Recently, I picked up my Winter edition of Flower Magazine, and found this stunningly romantic photo in it….
“This is just gorgeous,” I thought. “This reminds me of something Robert would do…..”
Then I turned the page, and saw – Robert!
“Oh my gosh - it IS Robert!” Robert E. Smith is a family friend down in Southwest Louisiana. He is a French antique dealer by trade, an architect by training, and a flower stylist by passion. He regularly emails us notecards from France (where he lives part time) with gorgeous photos of floral arrangements, in sumptuous interior settings. I’m always moved and inspired by his little “floral notes,” and often wonder, “Where does this beauty and creativity come from?”
Reading the article, I discovered “how he does it.” And now I must now share with you! Below are some article excerpts, which Robert has allowed me to illustrate with a few additional photos from or family files.
Robert’s earliest floral arranging impulses came from exploring the woods and shores of South Louisiana, where he first discovered his passion for collecting. ”At age 6, I was making Lilliputian-sized flower arrangements with wildflowers in seashells…I would comb the shoreline for new treasures from the sea and little jewels from the land in the form of wildflowers…”
“…it has come to my attention that history does repeat itself. In my dining room in Louisiana, I have a 34-inch-wide clamshell, in which I have a constantly changing array of seasonal flowers.”
“As my love for flowers has continued life-long, my approach in creating floral arrangements for my own enjoyment is still naturally that of a collector. I find the correct choice of the container, sized for both the eventual location of the arrangement and also for the floral material it will contain, is almost half the artistic challenge in making a successful arrangement.”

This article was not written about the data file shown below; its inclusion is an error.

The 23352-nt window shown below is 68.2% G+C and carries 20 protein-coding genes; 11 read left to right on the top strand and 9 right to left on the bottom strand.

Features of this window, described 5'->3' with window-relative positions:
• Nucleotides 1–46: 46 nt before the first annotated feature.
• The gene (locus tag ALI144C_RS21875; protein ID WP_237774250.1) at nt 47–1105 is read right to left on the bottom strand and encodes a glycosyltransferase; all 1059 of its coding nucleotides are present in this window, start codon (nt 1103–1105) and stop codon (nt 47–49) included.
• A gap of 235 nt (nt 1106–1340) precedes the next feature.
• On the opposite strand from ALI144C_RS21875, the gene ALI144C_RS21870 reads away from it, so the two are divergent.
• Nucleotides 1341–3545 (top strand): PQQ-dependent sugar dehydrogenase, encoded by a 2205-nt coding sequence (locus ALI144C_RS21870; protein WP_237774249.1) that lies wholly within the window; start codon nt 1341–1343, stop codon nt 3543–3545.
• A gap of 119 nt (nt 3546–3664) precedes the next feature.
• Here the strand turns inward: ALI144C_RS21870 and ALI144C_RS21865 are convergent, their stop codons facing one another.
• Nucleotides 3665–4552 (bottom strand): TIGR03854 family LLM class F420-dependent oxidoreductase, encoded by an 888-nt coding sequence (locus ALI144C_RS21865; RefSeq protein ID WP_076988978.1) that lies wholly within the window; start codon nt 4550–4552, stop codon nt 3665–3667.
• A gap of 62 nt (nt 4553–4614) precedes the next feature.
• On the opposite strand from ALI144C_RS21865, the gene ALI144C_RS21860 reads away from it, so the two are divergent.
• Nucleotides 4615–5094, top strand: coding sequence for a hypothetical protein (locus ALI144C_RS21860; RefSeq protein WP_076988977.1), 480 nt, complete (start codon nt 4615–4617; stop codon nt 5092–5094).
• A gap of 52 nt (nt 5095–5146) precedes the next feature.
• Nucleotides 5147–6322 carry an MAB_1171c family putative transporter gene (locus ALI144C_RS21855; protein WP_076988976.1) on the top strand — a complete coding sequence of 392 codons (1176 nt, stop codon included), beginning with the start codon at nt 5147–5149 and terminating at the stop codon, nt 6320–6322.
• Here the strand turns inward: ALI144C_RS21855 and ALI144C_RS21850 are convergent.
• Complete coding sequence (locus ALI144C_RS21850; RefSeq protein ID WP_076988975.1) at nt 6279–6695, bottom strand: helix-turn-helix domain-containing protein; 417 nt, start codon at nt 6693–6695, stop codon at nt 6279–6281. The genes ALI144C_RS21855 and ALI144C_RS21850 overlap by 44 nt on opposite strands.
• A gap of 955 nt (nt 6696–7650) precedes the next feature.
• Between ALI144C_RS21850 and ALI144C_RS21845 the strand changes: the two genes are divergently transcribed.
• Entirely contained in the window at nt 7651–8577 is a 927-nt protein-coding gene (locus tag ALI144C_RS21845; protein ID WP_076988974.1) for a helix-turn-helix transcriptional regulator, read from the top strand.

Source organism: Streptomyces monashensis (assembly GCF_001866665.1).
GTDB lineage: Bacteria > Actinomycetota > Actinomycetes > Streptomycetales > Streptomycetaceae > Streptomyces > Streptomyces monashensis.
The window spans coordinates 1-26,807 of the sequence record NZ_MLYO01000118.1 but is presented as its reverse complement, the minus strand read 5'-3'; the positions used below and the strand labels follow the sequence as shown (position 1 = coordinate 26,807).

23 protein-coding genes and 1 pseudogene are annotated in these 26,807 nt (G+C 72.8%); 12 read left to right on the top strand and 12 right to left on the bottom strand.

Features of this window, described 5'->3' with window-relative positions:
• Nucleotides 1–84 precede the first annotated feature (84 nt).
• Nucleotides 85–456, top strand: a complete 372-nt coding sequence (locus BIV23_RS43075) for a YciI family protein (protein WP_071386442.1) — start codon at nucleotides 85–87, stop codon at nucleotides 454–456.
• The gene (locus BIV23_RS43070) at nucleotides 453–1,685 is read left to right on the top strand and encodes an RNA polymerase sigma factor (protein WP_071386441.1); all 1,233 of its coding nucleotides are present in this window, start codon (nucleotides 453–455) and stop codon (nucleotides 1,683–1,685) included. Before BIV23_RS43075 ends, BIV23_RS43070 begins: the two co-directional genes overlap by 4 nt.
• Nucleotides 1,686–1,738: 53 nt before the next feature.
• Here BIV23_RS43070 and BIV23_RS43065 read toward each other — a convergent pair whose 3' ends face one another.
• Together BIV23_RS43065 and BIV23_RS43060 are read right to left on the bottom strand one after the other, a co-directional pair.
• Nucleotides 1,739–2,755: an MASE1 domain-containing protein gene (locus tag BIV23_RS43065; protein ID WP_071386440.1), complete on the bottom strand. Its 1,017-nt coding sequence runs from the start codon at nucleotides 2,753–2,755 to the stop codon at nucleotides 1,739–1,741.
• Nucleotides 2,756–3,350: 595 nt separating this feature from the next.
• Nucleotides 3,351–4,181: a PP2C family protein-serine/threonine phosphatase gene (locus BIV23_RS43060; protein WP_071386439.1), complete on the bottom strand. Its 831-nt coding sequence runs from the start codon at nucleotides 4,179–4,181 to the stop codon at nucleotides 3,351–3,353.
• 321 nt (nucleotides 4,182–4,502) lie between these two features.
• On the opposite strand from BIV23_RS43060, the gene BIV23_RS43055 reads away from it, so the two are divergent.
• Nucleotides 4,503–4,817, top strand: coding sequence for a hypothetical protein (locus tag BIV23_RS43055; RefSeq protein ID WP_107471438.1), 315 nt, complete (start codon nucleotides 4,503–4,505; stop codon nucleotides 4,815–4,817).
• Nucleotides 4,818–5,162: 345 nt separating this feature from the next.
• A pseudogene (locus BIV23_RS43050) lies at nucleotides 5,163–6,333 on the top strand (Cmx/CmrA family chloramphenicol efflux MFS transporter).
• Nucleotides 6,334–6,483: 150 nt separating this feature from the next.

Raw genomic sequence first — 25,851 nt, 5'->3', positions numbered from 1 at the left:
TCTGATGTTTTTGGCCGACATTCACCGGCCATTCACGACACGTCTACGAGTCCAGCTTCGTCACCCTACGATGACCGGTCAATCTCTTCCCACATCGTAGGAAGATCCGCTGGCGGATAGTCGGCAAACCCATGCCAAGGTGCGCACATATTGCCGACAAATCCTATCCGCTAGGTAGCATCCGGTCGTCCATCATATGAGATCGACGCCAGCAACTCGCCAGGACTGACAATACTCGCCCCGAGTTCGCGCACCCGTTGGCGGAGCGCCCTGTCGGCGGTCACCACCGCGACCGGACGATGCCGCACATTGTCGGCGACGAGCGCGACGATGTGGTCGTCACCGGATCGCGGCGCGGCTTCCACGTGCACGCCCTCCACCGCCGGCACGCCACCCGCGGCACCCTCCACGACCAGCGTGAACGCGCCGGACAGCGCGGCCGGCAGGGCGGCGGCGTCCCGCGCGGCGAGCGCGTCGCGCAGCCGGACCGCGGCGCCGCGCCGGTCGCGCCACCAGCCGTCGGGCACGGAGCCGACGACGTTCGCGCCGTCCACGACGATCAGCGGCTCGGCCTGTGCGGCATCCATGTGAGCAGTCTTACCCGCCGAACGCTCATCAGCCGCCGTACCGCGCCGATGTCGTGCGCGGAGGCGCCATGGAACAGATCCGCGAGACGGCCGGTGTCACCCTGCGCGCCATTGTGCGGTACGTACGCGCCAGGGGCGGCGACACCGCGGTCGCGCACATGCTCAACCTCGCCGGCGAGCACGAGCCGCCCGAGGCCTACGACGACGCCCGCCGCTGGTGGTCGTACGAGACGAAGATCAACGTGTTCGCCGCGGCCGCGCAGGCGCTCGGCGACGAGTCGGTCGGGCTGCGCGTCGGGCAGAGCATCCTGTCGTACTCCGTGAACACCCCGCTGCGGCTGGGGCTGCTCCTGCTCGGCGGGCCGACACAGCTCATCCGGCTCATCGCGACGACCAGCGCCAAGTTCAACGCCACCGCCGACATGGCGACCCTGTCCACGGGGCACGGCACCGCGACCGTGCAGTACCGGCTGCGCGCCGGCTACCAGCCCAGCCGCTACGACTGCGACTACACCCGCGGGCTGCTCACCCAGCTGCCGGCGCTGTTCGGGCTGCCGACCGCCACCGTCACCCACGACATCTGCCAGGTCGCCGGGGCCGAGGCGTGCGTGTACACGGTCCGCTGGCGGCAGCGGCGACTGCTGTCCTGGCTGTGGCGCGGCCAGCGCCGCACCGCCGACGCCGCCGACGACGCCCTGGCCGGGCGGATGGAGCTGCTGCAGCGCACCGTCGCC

“I prefer antique containers of glass, faience, porcelain, or silver.”
“The contents are also a collection of sorts. I might use material from my shop gardens and my home gardens, as well as roadside finds and flowers from the store. This approach ensures that my arrangements have personal, seasonal, and regional flavors. Fruit, berries, seed pods, vines, and tree branches are all likely possibilities.”
“As time went on, my fledgling French antiques business exploded and gobbled up the space of this house, so I had an inspired and audacious plan for the construction of a second residence, made out of antique materials: an early 18th century-styled French pavilion of five stories on a beautiful and wildly primordial lake.”
“There, my man-made gardens are reduced to six fairly small, raised masonry flower beds…”
“(prominent ones at the four corners of the masonry moat)”
“each one containing at the center a pedestal supporting a topiary citrus tree in a large, antique French vase d’Anduze.”
“(Collecting antique flower containers has been a major theme of mine with vases d’Anduze being the high point.)”
Below is Robert at one of his fabulous parties in his “18th century-styled French Pavilion”! He’s the one with the spectacles over on the right.
If you haven’t discovered Flower Magazine yet, pick up this Winter Edition, and you will see the rest of the article on Robert. And if you are ever in the market for a French antique, you MUST look up Robert. He is the real deal, and his French antique finds are the real deal. My dream would be to hook up with him in his second home of Uzes, Provence, and go on my own personal antique shopping spree! But even if you just want a bit of France in your home, you can look him up at Au Vieux Paris Antiques, www.auvieuxparisantiques.com.